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PARK(ing) Day 2010

September 22, 2010
PARK(ing) Day 2010 was a resounding success -- at SPUR, in San Francisco and around the world . SPUR's PARK(ing) spot used milk crates, giant wooden spools, house plants and a colorful painted canvas to transform two parking spaces in front of the Urban Center into a delightful urban park. Friends of the Urban Forest kindly donated trees; Rebar lent us Bushwaffle and a section of their Walklet (both featured in our current exhibit, DIY Urbanism: Testing the grounds for social change ). Stay tuned for our time-lapse video of the event. All photos by Colleen McHugh.

Parklet Request for Proposals Announced by SF Planning Department

September 21, 2010 BY KIT HODGE
The Divisadero Street parklet in front of Mojo Cafe. Last Friday at a noontime forum at SPUR, the San Francisco Planning Department announced the release of a Request For Proposals for parklets, due October 18. Anyone interested in installing a parklet in front of your business or institution should download the application and program overview here . Pass along the information to businesses and other institutions that you think could be good parklet hosts. October 18th is right around the corner! Spearheaded by the Planning Department's Pavement to Parks Program, parklets offer a unique opportunity to widen a sidewalk, providing public space for people to sit and relax. The SPUR forum was designed to help business owners and other potential applicants learn more about the parklet RFP. To learn more about existing parklets, click here. To learn more about the impact of parklets, click here. For any questions or information,...

Datablog: What it Takes to Get There

September 20, 2010 BY JORDAN SALINGER
Click to enlarge Commute times to zip code 94105 (SOMA) in San Francisco To the dismay of many a futurist envisioning the world in 2010, the vast majority of people commute significant distances to their jobs. Although the recent recession has led to reduced vehicle miles traveled , the average American still commutes 46 minutes a day. And while we don't always have a choice about where we work and live, commuting reflects both the successes and limitations of our transportation network and our housing supply. This interactive map , created by Harry Kao, uses the familiar google maps layout to shed light on commuting times across the nation. How to use it: This commuting map is simple. Before starting you are prompted to enter the zip code of where you commute. With that basic information, a screen displays multiple red dots, each dot represents another zip code, with the...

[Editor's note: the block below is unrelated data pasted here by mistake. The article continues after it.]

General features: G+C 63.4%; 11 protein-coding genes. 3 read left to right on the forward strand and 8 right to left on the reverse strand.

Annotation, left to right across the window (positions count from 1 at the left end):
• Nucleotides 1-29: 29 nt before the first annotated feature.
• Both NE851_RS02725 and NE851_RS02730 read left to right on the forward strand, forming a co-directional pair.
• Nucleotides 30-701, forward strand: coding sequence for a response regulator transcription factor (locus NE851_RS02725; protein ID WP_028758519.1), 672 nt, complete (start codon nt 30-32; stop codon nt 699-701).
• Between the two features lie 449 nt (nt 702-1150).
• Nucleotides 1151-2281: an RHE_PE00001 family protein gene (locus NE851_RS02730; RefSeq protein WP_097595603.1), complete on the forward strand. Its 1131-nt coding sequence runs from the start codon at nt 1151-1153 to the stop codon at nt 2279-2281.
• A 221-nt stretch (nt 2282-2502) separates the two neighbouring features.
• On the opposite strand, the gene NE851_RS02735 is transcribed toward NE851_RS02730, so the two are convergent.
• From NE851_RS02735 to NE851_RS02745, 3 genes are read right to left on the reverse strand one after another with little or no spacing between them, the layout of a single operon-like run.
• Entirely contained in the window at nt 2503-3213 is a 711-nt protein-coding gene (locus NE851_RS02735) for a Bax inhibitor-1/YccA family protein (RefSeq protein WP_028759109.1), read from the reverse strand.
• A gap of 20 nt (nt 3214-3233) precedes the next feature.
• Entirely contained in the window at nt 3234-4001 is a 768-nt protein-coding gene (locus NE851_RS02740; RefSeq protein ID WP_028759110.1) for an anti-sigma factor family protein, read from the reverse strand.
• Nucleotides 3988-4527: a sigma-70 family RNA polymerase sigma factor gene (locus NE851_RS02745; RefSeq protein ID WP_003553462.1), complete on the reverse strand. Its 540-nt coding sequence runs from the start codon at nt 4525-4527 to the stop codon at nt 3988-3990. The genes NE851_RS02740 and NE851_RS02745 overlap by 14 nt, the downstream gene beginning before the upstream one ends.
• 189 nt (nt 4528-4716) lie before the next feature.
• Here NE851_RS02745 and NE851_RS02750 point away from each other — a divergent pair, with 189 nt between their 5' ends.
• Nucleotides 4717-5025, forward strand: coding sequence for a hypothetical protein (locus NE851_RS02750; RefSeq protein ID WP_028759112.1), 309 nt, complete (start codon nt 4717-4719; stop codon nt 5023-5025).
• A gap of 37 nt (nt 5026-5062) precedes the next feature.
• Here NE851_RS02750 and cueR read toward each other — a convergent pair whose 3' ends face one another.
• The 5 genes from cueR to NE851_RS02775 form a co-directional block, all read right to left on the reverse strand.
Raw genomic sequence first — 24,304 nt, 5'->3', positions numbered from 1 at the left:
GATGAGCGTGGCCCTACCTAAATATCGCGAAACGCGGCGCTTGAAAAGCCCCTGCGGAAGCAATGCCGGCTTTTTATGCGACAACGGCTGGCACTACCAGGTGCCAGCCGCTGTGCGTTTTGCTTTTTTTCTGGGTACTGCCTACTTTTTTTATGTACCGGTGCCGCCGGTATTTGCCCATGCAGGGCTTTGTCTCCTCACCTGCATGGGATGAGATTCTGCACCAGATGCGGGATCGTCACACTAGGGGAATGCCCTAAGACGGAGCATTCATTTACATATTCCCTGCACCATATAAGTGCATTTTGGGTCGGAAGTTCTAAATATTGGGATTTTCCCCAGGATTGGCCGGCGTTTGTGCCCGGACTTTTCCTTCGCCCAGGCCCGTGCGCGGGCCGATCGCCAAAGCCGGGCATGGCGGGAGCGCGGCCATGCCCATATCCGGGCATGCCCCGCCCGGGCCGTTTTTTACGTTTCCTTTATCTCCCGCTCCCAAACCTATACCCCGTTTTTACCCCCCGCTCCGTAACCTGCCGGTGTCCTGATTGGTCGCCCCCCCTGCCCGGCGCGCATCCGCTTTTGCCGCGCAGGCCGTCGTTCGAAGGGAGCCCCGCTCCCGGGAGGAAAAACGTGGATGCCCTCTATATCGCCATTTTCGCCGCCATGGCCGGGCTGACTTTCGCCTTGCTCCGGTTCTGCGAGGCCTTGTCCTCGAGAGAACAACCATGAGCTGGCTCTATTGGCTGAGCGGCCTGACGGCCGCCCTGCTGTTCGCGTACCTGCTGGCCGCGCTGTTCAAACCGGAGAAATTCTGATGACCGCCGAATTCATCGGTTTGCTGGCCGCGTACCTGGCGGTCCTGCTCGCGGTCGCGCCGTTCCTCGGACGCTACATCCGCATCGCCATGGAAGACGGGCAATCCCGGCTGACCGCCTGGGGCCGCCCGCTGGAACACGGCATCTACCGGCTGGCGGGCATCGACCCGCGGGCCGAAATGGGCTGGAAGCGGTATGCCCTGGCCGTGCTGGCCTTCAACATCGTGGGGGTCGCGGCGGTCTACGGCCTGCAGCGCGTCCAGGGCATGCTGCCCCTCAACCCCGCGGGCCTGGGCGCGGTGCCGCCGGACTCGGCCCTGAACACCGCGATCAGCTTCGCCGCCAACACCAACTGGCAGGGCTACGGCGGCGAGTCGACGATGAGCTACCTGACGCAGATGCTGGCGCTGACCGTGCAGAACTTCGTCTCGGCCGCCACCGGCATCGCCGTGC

PARK(ing) Day is Tomorrow! Print out our Map of Participating Sites

September 16, 2010
PARK(ing) Day is a yearly, worldwide event that encourages urban residents to transform parking spots into temporary public spaces. SPUR's PARK(ing) Day map includes particpating PARK(ing) sites, as well as a detailed list of spots. Download the pdf here to print out your own copy. Be sure to stop by SPUR's PARK(ing) spot in front of 654 Mission Street for music, activities and conversation tomorrow, 11a.m. - 2:30p.m.

Crosstown Bicycling Could Become Realistic Option for San Francisco Residents Aged "8 to 80"

September 15, 2010 BY FABIANA MEACHAM
What would it take to transform San Francisco into a world-class bicycling city? More bike racks? More designated green lanes? Fewer hills? San Francisco is already one of the premiere biking cities in the country: bicycling has increased over 50% since 2006, and last year saw over 8,000 bicyclists on the city's streets. San Francisco was recently ranked the sixth most bike-friendly city in America. But most San Francisco residents are not riding their bicycles. Last week's lunch forum, "Crosstown bikeways," hosted by Andy Thornley and Renee Rivera of the San Francisco Bicycle Coalition , posed the question: "What is it going to take to get your neighbors, boss, coworkers and in-laws to ride bikes?" The SF Bicycle Coalition publicly debuted its "Connecting the City" campaign at SPUR last week, featuring routes that would allow residents to cross the entire city by bike. Borrowing a slogan from Gil Peñalosa ,...

San Jose Then and Now

September 14, 2010 BY TIMOTHEA TWAY